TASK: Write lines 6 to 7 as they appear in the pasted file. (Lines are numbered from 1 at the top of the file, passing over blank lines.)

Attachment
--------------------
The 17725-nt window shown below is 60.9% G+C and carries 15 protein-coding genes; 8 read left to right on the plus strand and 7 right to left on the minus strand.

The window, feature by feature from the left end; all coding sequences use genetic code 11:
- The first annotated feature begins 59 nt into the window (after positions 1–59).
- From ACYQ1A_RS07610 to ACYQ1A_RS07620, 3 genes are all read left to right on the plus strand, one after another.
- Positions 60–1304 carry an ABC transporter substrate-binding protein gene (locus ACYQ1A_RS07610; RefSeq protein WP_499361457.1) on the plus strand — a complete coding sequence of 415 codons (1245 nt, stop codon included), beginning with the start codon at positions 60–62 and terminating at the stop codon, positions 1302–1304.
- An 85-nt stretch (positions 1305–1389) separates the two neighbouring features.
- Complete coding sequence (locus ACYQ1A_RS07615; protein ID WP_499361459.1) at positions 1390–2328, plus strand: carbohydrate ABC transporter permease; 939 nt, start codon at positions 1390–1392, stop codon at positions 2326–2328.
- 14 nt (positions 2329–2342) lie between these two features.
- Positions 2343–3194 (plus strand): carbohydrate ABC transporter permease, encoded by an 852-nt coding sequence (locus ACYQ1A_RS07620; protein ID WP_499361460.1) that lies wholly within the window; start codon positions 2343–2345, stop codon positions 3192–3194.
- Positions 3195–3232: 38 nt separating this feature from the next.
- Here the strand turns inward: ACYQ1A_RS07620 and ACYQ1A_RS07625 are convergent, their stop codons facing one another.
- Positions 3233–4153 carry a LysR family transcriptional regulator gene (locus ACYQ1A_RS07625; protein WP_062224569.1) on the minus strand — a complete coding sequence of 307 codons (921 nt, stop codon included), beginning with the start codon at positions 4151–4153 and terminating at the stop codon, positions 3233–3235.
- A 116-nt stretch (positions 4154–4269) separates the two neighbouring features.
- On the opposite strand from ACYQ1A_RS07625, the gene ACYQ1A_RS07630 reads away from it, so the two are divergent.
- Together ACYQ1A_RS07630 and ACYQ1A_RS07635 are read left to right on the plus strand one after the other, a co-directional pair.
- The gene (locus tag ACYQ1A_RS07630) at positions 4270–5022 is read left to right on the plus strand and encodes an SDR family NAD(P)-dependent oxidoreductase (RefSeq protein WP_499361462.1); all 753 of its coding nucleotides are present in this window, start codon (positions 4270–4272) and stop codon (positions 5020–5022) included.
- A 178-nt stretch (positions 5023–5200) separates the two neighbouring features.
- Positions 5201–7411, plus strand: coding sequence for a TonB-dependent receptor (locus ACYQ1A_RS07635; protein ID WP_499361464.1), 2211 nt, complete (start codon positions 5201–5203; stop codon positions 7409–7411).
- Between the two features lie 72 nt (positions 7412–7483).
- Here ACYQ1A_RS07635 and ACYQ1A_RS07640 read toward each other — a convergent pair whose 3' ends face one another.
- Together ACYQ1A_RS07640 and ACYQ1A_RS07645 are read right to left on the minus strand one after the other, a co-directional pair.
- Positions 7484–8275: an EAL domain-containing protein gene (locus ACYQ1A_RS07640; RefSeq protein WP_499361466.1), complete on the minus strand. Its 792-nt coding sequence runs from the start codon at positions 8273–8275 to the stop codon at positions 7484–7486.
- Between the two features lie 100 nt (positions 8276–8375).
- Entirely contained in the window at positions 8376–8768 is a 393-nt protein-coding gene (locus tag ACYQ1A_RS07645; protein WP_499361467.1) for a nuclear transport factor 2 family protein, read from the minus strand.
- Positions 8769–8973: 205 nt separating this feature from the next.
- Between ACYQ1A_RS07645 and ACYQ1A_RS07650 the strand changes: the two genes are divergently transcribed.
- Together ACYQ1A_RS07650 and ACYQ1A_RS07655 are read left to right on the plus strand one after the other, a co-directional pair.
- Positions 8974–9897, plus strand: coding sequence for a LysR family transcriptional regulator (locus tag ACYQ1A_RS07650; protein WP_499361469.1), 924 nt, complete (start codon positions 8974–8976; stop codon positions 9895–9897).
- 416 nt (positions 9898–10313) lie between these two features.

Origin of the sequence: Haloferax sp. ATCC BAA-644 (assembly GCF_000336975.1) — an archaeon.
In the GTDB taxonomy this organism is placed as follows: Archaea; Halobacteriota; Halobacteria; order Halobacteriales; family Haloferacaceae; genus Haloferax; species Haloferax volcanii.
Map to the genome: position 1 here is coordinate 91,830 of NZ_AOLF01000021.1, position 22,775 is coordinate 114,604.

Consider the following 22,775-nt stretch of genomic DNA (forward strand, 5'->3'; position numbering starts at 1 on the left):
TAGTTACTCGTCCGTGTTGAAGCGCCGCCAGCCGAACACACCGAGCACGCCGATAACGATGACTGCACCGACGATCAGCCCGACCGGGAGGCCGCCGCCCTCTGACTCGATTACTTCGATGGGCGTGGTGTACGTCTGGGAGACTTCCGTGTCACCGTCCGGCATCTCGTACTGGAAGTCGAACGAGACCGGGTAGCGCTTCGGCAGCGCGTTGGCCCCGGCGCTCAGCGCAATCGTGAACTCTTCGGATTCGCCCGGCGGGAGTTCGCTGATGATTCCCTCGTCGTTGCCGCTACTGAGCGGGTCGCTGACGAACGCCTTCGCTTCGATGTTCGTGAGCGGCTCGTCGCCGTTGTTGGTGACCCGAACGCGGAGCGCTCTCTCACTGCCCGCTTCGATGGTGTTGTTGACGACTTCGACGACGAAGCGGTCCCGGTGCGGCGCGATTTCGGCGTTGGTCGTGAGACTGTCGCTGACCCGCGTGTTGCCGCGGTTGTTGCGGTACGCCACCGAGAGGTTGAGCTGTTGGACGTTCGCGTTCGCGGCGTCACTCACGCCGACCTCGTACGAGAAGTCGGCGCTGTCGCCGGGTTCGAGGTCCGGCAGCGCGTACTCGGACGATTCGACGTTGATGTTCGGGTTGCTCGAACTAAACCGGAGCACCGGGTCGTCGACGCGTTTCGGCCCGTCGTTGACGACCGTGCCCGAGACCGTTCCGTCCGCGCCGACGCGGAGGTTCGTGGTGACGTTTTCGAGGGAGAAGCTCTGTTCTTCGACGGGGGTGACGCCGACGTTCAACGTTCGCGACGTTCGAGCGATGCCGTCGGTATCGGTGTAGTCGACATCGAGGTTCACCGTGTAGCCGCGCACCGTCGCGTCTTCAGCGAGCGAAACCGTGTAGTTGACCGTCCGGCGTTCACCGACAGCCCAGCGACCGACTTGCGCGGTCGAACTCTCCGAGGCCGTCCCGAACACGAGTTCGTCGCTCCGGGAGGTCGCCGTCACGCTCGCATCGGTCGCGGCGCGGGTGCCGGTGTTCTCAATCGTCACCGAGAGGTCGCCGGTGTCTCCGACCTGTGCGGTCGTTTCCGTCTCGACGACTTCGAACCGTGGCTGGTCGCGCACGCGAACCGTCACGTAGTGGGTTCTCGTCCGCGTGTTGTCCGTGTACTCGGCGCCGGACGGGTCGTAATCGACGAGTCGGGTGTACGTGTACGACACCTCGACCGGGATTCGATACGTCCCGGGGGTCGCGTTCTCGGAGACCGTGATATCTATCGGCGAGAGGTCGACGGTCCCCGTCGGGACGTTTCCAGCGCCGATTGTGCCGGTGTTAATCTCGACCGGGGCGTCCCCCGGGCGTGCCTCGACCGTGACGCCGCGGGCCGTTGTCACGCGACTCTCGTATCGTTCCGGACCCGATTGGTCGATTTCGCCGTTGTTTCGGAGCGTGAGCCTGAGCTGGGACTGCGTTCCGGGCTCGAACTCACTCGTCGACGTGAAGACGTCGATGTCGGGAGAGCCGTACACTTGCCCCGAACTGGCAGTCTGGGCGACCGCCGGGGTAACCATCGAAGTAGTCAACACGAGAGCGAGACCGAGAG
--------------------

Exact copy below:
- An 85-nt stretch (positions 1305–1389) separates the two neighbouring features.
- Complete coding sequence (locus ACYQ1A_RS07615; protein ID WP_499361459.1) at positions 1390–2328, plus strand: carbohydrate ABC transporter permease; 939 nt, start codon at positions 1390–1392, stop codon at positions 2326–2328.